New chaplain at Timmins Police Service to provide spiritual back up when needed

Deacon David Smith is ready to listen. He will provide confidential spiritual guidance to all personnel at the Timmins Police Service regardless of their religious affiliation, practice or beliefs. Jan.16/22 (Lydia Chubak/CTV News Northern Ontario)

When a Timmins Police Service employee needs to call for spiritual back-up, Deacon David Smith will be there.

“He’s at the ready," said Marc Depatie, communications coordinator for the Timmins Police Service.   "We’ve made it clear within our own internal intranet site that he is at the disposal of officers to call upon at any hour within reason of course so that their needs are being met.”

The deacon is the newly appointed Chaplain for the Service and he will provide confidential spiritual guidance to anyone who requests it--regardless of religious affiliation, practice or beliefs. He is replacing Monsignor Pat Lafleur who retired in June.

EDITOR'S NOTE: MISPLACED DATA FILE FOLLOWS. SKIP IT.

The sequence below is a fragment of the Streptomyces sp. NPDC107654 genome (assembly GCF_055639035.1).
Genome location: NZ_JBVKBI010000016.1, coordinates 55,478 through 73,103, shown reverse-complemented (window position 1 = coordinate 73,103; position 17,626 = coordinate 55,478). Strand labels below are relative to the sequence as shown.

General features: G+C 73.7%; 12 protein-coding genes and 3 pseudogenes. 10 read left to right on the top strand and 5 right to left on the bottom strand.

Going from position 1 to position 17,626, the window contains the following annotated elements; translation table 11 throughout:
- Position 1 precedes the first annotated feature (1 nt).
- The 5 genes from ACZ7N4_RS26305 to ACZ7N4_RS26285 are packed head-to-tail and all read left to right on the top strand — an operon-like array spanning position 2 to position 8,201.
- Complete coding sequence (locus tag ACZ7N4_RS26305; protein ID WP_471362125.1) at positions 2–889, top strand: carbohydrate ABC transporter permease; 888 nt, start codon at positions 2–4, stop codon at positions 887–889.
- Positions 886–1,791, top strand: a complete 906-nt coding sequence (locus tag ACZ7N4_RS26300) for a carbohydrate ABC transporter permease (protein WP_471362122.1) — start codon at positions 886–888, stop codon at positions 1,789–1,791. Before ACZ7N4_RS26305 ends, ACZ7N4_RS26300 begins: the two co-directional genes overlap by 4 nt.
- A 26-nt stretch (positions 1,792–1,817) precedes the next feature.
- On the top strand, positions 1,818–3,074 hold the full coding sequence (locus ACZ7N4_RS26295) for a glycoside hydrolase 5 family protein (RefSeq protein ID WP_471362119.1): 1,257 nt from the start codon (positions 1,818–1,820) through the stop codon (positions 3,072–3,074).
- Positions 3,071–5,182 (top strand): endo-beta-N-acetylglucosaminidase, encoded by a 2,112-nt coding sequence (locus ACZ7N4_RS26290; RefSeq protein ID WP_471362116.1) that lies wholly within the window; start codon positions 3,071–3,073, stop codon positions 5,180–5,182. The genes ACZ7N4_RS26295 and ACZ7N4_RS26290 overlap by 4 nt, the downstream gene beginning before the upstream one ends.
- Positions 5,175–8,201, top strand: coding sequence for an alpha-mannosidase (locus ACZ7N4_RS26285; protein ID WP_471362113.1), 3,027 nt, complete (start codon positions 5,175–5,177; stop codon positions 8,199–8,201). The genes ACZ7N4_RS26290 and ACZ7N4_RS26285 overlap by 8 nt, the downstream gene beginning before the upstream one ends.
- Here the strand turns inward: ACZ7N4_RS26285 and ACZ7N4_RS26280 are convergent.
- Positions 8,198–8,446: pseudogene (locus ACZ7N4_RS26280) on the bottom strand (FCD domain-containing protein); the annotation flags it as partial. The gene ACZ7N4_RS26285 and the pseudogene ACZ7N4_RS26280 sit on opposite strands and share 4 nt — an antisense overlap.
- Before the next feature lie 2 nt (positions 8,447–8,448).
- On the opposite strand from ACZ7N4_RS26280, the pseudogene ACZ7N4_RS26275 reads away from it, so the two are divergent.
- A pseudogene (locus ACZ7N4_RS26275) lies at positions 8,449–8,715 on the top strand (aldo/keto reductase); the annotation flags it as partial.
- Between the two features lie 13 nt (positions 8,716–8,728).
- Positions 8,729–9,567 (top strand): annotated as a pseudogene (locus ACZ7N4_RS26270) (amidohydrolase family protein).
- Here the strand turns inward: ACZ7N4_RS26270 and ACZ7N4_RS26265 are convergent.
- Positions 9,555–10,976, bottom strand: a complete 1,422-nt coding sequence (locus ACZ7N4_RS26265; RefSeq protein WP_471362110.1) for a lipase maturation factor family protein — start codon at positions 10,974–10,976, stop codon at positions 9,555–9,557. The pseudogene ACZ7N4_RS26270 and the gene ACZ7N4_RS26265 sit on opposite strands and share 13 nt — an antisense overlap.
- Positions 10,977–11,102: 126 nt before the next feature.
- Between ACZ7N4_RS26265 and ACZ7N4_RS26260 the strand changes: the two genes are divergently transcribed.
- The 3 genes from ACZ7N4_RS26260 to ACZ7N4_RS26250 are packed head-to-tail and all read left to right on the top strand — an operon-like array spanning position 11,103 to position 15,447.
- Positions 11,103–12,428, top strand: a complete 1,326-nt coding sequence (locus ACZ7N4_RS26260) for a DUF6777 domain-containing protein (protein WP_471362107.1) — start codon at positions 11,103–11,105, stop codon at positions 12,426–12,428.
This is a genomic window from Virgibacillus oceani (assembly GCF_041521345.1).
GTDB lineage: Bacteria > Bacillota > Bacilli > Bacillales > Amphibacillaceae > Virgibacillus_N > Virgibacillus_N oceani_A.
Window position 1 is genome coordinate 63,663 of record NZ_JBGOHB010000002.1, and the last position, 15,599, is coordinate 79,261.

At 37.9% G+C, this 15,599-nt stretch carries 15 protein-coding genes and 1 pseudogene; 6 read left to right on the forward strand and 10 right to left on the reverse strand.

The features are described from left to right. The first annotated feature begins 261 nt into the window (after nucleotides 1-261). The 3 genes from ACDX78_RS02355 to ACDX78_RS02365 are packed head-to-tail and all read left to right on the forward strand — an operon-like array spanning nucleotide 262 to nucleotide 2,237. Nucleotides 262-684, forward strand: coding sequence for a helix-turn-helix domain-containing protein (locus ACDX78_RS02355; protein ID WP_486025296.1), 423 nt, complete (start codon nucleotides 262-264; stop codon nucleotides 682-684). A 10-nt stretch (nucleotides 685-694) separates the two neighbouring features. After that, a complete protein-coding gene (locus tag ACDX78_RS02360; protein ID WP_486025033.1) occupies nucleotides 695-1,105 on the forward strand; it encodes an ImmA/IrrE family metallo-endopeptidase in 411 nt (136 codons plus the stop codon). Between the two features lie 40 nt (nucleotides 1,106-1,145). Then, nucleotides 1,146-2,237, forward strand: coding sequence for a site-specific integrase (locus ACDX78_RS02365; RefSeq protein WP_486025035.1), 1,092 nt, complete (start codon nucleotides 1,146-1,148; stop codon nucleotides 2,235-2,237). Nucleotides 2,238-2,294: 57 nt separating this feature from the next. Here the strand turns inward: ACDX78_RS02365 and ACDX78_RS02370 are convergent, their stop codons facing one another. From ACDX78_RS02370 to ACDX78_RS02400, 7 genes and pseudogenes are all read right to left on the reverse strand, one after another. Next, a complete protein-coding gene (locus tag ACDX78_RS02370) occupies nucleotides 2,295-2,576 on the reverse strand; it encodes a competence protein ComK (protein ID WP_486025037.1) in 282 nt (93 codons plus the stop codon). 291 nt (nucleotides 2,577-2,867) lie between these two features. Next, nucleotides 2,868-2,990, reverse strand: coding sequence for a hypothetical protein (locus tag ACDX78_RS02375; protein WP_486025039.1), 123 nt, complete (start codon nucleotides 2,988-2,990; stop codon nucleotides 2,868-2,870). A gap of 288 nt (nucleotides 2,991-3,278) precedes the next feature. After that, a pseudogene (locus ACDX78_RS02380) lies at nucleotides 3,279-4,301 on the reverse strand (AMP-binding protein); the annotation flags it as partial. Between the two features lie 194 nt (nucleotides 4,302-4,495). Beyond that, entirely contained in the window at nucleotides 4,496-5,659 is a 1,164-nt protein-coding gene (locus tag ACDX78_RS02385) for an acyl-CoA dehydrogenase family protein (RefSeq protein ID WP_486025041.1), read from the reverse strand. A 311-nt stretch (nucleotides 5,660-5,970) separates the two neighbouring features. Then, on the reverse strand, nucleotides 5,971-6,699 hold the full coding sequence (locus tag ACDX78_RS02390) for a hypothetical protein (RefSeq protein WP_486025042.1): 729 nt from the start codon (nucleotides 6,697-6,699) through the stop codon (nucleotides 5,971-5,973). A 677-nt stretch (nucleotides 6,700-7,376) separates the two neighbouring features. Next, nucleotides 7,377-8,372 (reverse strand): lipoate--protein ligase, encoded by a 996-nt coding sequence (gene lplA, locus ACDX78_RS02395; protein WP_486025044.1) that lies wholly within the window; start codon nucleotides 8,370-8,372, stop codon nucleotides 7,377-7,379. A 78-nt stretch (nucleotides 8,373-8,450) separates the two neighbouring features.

“I said do you really think I can do this and he said I wouldn’t be asking you if I didn’t think you could," reflected Smith.

This isn't the first time Smith has donned a police uniform.  He served as a sworn officer for one year in 1973. He said it wasn't for him, but this role feels right. 

“I look at myself as being a listening ear ... You want to talk? I’ll listen to you. I think that’s important. It makes them feel a little more secure and maybe positive in how things are going in their lives. They’re not alone," said Smith.

Depatie said the deacon's obligations will vary from providing workplace stress support, performing religious ceremonies, counselling for all personnel and their families to visiting members in crisis. 

Depatie said employee assistance programs and peer support options continue to be offered and although, the deacon is not a licensed councillor, he is another shoulder to lean upon, especially during this exceptional time. 

“COVID does not make our job any easier and still our officers are going to an increasing number of perhaps domestics; other forms of discord going on. It can be mentally taxing," said Depatie. "Perhaps a given officer might be of a more religious point of view or take greater value out of having their spiritual needs met as opposed to their mental health needs.”

“They want to have somebody they can see and to relate to rather than just a screen on a phone or the computer and I think that’s probably the most important thing is the one-on-one," added Smith. 

As someone with extensive life experience, Smith said he will also listen to people who need to get things off their minds when it comes to substance abuse, family issues and financial stress.